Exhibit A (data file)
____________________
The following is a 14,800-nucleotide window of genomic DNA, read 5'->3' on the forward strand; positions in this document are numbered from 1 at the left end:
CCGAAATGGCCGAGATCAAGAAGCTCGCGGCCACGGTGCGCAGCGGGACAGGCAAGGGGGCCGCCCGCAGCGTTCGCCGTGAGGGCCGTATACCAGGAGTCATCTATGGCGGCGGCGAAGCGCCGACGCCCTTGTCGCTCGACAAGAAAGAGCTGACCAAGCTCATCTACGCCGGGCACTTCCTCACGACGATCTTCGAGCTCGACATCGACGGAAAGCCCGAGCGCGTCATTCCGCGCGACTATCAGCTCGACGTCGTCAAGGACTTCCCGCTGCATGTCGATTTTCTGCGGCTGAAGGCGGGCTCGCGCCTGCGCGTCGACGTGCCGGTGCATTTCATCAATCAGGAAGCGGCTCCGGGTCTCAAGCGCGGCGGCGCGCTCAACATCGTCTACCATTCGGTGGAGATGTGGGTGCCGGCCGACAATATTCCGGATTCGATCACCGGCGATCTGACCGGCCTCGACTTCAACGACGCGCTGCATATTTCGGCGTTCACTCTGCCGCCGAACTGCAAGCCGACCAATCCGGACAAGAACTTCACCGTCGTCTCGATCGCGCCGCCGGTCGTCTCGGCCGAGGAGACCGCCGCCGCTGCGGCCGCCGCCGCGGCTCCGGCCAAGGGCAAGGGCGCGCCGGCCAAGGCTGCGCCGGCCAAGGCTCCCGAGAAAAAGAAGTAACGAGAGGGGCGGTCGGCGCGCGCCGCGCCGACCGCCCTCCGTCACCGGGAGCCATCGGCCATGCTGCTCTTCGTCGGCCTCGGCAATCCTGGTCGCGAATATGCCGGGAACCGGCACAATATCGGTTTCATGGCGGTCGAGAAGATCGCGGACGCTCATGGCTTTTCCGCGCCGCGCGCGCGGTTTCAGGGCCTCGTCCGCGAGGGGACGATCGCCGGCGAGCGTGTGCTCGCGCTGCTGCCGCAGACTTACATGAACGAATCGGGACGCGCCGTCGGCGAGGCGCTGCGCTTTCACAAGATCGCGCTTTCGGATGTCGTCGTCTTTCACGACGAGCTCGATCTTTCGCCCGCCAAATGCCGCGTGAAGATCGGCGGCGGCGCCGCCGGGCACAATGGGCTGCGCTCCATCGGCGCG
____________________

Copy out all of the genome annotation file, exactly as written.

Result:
The following is a 14,800-nucleotide window of genomic DNA, read 5'->3' on the forward strand; positions in this document are numbered from 1 at the left end:
CCGAAATGGCCGAGATCAAGAAGCTCGCGGCCACGGTGCGCAGCGGGACAGGCAAGGGGGCCGCCCGCAGCGTTCGCCGTGAGGGCCGTATACCAGGAGTCATCTATGGCGGCGGCGAAGCGCCGACGCCCTTGTCGCTCGACAAGAAAGAGCTGACCAAGCTCATCTACGCCGGGCACTTCCTCACGACGATCTTCGAGCTCGACATCGACGGAAAGCCCGAGCGCGTCATTCCGCGCGACTATCAGCTCGACGTCGTCAAGGACTTCCCGCTGCATGTCGATTTTCTGCGGCTGAAGGCGGGCTCGCGCCTGCGCGTCGACGTGCCGGTGCATTTCATCAATCAGGAAGCGGCTCCGGGTCTCAAGCGCGGCGGCGCGCTCAACATCGTCTACCATTCGGTGGAGATGTGGGTGCCGGCCGACAATATTCCGGATTCGATCACCGGCGATCTGACCGGCCTCGACTTCAACGACGCGCTGCATATTTCGGCGTTCACTCTGCCGCCGAACTGCAAGCCGACCAATCCGGACAAGAACTTCACCGTCGTCTCGATCGCGCCGCCGGTCGTCTCGGCCGAGGAGACCGCCGCCGCTGCGGCCGCCGCCGCGGCTCCGGCCAAGGGCAAGGGCGCGCCGGCCAAGGCTGCGCCGGCCAAGGCTCCCGAGAAAAAGAAGTAACGAGAGGGGCGGTCGGCGCGCGCCGCGCCGACCGCCCTCCGTCACCGGGAGCCATCGGCCATGCTGCTCTTCGTCGGCCTCGGCAATCCTGGTCGCGAATATGCCGGGAACCGGCACAATATCGGTTTCATGGCGGTCGAGAAGATCGCGGACGCTCATGGCTTTTCCGCGCCGCGCGCGCGGTTTCAGGGCCTCGTCCGCGAGGGGACGATCGCCGGCGAGCGTGTGCTCGCGCTGCTGCCGCAGACTTACATGAACGAATCGGGACGCGCCGTCGGCGAGGCGCTGCGCTTTCACAAGATCGCGCTTTCGGATGTCGTCGTCTTTCACGACGAGCTCGATCTTTCGCCCGCCAAATGCCGCGTGAAGATCGGCGGCGGCGCCGCCGGGCACAATGGGCTGCGCTCCATCGGCGCG